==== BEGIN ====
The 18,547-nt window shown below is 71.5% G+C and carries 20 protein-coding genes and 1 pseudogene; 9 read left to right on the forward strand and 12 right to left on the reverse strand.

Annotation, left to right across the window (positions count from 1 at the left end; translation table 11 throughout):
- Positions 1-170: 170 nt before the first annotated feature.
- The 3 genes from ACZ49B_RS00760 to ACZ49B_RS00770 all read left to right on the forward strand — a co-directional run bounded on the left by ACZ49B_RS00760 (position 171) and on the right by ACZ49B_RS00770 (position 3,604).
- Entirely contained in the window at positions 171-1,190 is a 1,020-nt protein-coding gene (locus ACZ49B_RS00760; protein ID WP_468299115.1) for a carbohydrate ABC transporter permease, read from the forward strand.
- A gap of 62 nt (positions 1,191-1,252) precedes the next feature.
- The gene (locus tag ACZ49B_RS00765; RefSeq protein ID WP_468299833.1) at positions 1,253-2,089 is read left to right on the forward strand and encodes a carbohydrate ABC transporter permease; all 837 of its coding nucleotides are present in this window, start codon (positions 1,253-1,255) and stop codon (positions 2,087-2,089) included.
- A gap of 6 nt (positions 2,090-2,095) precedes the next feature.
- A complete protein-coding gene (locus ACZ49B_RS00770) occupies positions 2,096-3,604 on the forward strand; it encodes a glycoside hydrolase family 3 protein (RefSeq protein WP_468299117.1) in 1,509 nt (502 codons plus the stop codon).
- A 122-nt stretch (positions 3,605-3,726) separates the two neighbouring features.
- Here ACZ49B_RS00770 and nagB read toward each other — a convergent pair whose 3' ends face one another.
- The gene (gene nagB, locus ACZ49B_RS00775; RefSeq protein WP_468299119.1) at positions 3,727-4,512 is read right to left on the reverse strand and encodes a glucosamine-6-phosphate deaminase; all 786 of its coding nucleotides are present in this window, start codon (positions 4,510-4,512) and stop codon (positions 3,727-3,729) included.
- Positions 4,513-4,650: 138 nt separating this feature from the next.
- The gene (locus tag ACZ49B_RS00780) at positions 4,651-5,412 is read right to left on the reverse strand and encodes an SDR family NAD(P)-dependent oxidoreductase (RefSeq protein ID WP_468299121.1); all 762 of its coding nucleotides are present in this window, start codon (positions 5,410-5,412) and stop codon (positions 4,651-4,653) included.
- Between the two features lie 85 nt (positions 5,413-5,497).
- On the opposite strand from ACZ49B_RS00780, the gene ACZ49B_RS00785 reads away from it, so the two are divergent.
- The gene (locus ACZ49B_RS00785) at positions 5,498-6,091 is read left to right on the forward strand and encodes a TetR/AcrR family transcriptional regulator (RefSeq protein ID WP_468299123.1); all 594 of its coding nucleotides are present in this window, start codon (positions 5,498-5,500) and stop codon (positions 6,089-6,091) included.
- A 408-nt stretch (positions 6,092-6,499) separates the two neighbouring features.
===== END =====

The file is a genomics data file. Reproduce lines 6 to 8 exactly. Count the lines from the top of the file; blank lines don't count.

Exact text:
- A gap of 62 nt (positions 1,191-1,252) precedes the next feature.
- The gene (locus tag ACZ49B_RS00765; RefSeq protein ID WP_468299833.1) at positions 1,253-2,089 is read left to right on the forward strand and encodes a carbohydrate ABC transporter permease; all 837 of its coding nucleotides are present in this window, start codon (positions 1,253-1,255) and stop codon (positions 2,087-2,089) included.
- A gap of 6 nt (positions 2,090-2,095) precedes the next feature.